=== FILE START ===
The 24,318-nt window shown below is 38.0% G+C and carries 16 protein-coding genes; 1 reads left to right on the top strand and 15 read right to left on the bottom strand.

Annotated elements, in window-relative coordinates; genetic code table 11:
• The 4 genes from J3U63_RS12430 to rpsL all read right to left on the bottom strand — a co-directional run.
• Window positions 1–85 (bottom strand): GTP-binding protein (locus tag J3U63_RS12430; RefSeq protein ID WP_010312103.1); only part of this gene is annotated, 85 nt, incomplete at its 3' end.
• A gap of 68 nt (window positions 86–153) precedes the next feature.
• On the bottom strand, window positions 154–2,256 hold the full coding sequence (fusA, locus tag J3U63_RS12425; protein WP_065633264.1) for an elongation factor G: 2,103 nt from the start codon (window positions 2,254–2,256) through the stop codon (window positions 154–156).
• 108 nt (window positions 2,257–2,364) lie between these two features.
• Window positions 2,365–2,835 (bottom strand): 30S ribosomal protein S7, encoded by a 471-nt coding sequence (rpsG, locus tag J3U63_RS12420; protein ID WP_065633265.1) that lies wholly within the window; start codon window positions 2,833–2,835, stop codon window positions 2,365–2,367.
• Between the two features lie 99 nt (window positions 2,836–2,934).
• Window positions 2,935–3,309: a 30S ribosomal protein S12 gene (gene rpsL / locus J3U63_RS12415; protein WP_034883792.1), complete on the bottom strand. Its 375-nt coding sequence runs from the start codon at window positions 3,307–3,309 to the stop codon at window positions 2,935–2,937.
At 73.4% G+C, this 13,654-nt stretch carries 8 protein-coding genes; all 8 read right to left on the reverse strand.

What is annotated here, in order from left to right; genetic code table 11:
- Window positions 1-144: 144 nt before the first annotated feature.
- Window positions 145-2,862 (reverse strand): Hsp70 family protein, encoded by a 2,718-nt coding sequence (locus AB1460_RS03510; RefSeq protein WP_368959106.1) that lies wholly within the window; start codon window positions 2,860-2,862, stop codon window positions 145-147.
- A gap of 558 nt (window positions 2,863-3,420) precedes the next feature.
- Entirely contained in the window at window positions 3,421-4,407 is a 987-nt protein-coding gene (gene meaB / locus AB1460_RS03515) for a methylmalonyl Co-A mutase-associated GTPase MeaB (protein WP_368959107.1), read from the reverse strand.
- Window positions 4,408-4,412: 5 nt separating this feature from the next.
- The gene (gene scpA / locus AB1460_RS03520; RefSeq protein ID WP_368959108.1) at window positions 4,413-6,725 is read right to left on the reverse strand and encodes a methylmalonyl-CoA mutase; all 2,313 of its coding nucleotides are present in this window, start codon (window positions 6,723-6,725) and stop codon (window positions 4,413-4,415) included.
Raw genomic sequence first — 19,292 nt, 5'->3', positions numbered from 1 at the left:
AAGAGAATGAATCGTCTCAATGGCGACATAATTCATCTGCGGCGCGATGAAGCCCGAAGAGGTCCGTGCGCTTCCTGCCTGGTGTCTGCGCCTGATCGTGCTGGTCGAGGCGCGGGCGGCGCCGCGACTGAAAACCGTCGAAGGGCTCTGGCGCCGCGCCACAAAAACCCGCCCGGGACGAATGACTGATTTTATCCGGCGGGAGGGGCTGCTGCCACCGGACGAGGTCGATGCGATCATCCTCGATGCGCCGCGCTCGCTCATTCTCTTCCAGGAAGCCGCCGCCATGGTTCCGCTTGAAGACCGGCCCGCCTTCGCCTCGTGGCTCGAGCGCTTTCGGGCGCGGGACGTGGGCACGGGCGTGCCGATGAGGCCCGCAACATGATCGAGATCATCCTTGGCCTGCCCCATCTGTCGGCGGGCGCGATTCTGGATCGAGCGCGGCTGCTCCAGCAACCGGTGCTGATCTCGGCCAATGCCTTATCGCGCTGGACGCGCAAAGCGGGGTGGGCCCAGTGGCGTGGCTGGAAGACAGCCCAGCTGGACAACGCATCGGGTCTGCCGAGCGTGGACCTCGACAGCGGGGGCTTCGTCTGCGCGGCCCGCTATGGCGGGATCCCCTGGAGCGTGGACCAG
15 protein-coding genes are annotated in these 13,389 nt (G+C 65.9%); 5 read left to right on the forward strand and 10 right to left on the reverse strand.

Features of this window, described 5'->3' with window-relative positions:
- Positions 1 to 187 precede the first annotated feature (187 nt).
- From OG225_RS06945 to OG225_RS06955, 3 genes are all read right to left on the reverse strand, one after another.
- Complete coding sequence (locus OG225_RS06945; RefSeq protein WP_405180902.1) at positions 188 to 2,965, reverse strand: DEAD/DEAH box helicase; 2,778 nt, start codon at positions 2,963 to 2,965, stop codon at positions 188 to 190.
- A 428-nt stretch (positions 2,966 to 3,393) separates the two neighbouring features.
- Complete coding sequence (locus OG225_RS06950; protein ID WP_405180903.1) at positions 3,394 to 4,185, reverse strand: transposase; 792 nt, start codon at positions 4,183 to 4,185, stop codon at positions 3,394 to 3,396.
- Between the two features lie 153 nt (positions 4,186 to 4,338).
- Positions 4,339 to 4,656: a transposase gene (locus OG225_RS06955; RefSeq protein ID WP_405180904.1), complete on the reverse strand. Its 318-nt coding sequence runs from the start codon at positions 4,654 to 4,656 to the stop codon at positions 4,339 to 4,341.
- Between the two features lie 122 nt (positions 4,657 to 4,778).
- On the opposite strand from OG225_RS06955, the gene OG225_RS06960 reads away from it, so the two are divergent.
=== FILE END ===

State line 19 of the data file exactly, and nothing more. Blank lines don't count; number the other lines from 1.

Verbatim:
Raw genomic sequence first — 19,292 nt, 5'->3', positions numbered from 1 at the left: